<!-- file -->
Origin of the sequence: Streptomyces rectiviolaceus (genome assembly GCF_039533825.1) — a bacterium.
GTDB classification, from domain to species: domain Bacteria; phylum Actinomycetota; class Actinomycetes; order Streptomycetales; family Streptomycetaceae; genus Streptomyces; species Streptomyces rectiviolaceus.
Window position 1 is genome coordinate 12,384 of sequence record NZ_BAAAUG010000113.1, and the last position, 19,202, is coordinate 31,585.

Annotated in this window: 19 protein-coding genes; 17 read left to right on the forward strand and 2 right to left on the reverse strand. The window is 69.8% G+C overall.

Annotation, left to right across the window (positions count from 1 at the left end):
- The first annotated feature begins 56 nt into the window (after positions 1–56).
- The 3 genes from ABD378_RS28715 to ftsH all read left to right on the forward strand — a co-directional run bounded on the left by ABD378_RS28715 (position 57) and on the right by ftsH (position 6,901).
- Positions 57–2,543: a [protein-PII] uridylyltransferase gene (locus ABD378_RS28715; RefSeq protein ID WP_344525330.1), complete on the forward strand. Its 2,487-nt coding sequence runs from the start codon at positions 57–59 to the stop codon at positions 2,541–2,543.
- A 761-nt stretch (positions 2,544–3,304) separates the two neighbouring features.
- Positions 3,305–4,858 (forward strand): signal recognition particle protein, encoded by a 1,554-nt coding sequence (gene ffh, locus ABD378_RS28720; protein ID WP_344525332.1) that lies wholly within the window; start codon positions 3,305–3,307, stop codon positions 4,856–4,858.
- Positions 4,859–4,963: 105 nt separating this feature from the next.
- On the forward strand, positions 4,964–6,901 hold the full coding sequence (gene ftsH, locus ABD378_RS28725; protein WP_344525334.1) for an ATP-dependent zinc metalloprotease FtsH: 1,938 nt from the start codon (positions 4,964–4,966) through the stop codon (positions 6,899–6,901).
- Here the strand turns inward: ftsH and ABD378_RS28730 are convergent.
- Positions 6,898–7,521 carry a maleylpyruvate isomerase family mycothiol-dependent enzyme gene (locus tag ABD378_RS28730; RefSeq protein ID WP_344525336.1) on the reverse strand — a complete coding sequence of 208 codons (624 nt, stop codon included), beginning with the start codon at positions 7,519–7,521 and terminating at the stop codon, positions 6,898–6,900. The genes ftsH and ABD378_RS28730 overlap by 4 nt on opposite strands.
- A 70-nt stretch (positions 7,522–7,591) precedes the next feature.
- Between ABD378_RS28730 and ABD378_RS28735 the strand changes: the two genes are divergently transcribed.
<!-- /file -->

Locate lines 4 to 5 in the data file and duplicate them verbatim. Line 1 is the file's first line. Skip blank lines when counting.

Annotated in this window: 19 protein-coding genes; 17 read left to right on the forward strand and 2 right to left on the reverse strand. The window is 69.8% G+C overall.

Annotation, left to right across the window (positions count from 1 at the left end):